We are submitting this series of experiments as observed facts, realizing that there are so many uncertainties in this form of indirect observation that great caution must be exercised in drawing conclusions of any kind. The most serious of the possible errors involved is that the active substances which we have studied, the enzyme—the bacteriophage—and the several varieties of virus, may not be free in our suspensions, but are adsorbed to larger particles. The peculiar difficulties encountered in filtering herpes virus particularly suggest a source of error of this kind, and if we are right in assuming the intracellular position of this virus in the nervous tissue, it is more than likely that most of the virus obtained in suspension may be closely associated with protein particles derived from the cells. Keeping all this in mind, we may, nevertheless, derive a certain amount of information from our experiments as follows:

1. The order of magnitudes of the pure proteins with which we have worked,—namely, crystallized egg albumen, crystallized serum albumen and purified casein,—follows the order of molecular weights of these substances as determined by Cohn. As far as casein is concerned, the size indicated by filtration in comparison with collargol is far greater than it should be by calculations which take a molecular weight of 192,000 as the point of departure. While one cannot be sure of the reason for this, there are many possible explanations such as considerable swelling of the casein partides, aggregation of molecules and the fact that casein is not at its isoelectric point under the conditions of filtration and surely present as a salt.

2. Trypsin, even in the certainly very impure condition in which we employed it, is but very slightly larger than serum albumen and distinctly smaller than casein. In its pure form it may well be much smaller even than our filtrations indicate, but certainly not larger. This relatively small size of trypsin may have considerable bearing upon the question of whether or not the lytic agents spoken of as "bacteriophage" are substances of the nature of enzymes, or whether they are more comparable to the filtrable virus, as supposed by d'Hérelle.

3. Herpes virus, the Rous chicken sarcoma and a staphylococcus bacteriophage were all subjected to filtration at pH 7.2 and at hydrogen ion concentrations higher than 8, which is given by Olitsky and Boëz as the isoelectric point of foot-and-mouth disease, but failed to pass membranes which, at the same pressures, were permeable for casein and collargol. The bacteriophage and the Rous sarcoma with considerable regularity passed through membranes which held back colloidal arsenic trisulfide. We have cited only a few of the experiments which were actually done, every one of the tests tabulated being merely representative of a number of others that were omitted for economy of space. The herpes virus we have had greater difficulty in filtering. We cite one experiment with a 2 per cent acetic-collodion membrane and another with a 1.5 per cent membrane through which the herpes virus passed, the membrane being so controlled that gross leakage could be excluded. We believe that the difficulty here is very largely due to the fact that in preparing the herpes virus for filtration it cannot be separated from considerable amounts of brain material, from which, perhaps, it is not easily dissociated. This would be natural if the herpes virus were intracellularly located, as we believe it to be. This experiment and similar ones, however, incline us to believe that the herpes virus is not far different from the Rous sarcoma virus and the bacteriophage, as far as filtration through membranes is concerned. It certainly is not smaller than either of these substances and probably, as we judge from a few experiments carried out at higher pressures, is not much larger.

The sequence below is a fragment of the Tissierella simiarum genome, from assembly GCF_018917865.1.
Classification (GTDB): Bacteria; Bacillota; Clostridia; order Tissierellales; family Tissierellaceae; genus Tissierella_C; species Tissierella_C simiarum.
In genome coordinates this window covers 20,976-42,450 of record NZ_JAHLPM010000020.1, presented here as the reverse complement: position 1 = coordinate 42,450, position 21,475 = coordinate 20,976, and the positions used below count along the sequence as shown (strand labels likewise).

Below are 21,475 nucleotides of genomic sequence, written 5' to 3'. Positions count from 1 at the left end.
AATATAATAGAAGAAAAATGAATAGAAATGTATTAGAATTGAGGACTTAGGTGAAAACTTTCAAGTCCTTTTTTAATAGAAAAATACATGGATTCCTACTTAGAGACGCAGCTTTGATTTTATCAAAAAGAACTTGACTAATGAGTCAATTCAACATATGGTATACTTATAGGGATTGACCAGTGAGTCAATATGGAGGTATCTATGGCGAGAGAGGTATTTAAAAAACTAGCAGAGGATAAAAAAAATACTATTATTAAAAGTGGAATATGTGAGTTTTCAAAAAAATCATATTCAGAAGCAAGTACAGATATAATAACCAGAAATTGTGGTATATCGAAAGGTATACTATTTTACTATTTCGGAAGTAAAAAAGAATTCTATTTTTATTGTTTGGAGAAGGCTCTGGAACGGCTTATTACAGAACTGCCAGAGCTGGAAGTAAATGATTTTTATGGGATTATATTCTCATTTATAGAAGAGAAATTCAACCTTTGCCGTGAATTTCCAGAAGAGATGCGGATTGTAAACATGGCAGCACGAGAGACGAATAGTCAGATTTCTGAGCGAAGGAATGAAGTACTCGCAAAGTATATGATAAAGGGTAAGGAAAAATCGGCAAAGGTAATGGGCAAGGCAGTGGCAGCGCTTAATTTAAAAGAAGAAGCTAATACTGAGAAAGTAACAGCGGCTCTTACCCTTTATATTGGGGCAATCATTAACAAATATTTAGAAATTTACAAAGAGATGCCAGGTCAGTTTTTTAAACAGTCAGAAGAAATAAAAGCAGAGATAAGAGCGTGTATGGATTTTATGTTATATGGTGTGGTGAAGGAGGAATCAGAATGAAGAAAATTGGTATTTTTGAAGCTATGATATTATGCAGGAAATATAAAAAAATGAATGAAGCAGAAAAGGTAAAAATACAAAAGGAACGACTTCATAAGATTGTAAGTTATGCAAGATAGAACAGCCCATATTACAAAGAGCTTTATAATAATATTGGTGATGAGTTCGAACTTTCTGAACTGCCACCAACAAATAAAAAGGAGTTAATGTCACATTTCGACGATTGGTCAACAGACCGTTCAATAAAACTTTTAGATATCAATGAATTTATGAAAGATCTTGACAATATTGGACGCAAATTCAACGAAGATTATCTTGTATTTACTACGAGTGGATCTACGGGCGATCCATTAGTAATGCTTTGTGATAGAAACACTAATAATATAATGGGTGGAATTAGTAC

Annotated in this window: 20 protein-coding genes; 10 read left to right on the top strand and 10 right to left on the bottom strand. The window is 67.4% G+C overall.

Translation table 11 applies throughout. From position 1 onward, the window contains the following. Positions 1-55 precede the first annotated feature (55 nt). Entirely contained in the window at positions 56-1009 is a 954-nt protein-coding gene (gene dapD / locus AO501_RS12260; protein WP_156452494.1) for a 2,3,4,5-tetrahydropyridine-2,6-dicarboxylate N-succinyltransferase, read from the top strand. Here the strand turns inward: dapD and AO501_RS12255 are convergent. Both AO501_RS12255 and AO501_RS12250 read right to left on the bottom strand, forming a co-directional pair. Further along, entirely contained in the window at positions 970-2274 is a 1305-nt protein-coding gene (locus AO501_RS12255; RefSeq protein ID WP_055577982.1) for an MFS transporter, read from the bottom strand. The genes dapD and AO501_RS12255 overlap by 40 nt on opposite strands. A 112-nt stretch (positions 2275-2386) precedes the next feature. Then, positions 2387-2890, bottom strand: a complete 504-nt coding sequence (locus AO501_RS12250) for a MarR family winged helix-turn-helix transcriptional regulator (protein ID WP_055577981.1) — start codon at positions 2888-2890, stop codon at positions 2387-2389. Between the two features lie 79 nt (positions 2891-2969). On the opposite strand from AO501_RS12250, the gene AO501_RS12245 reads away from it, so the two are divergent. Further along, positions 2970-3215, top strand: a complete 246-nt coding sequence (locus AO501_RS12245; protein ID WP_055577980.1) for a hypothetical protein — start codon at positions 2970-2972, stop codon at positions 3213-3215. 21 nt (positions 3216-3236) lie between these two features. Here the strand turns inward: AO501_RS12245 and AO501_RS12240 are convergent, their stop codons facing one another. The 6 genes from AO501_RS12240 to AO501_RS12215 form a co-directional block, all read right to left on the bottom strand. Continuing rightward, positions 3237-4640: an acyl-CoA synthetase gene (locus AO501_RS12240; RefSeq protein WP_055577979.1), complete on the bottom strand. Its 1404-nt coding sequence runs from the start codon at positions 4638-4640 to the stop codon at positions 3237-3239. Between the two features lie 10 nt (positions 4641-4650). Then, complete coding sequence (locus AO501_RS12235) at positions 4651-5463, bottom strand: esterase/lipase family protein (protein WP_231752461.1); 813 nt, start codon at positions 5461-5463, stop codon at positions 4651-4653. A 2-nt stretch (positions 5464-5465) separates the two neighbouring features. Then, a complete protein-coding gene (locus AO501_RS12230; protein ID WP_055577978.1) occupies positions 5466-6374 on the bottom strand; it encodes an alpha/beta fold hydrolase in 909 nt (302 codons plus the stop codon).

It may be assumed, therefore, that in the form in which we were able to procure the bacteriophage and the two varieties of virus investigated by us, they were of a magnitude larger than casein and collargol and smaller than colloidal arsenic. The weak point in drawing our conclusions is the fact that we were not in a position to measure for ourselves with any accuracy the actual sizes of collargol and arsenic trisulfide particles. Accepting the general views of Bechhold and others, however, our experiments would define the sizes of the separticular substances as larger than 20 mµ and probably smaller than 100 mµ.

The order of magnitudes of the substances measured by us would then be as follows:

Crystallized egg albumen

Crystallized serum albumen

Trypsin

Collargol

Casein

Bacteriophage, Rous sarcoma virus, herpes virus

Arsenic trisulfide

Our experiments show little agreement with the work of Levaditi and Nicolau and of Levaditi, Nicolau and Galloway. In their recent filtration tests of foot-and-mouth disease this virus is reported by them as passing through membranes that held back trypsin, indicating a size much smaller than any of the viruses measured by us. Our results, on the other hand, are in actual measurements comparable to those of Olitsky and Boëz, not only in the fact that the viruses with which we worked correspond approximately to the size determined by them for foot-and-mouth disease, but that the percentage of collodion in membranes permeable for virus and impermeable for colloidal arsenic corresponds almost exactly to our own. This gives us confidence that the technique developed may be more easily standardized than we at first believed and that the method of ultrafiltration, owing to the great ease with which membranes of relatively standard size may be made, may have valuable applications in the investigation of bacteriological and immunological problems.

This content is only available as a PDF.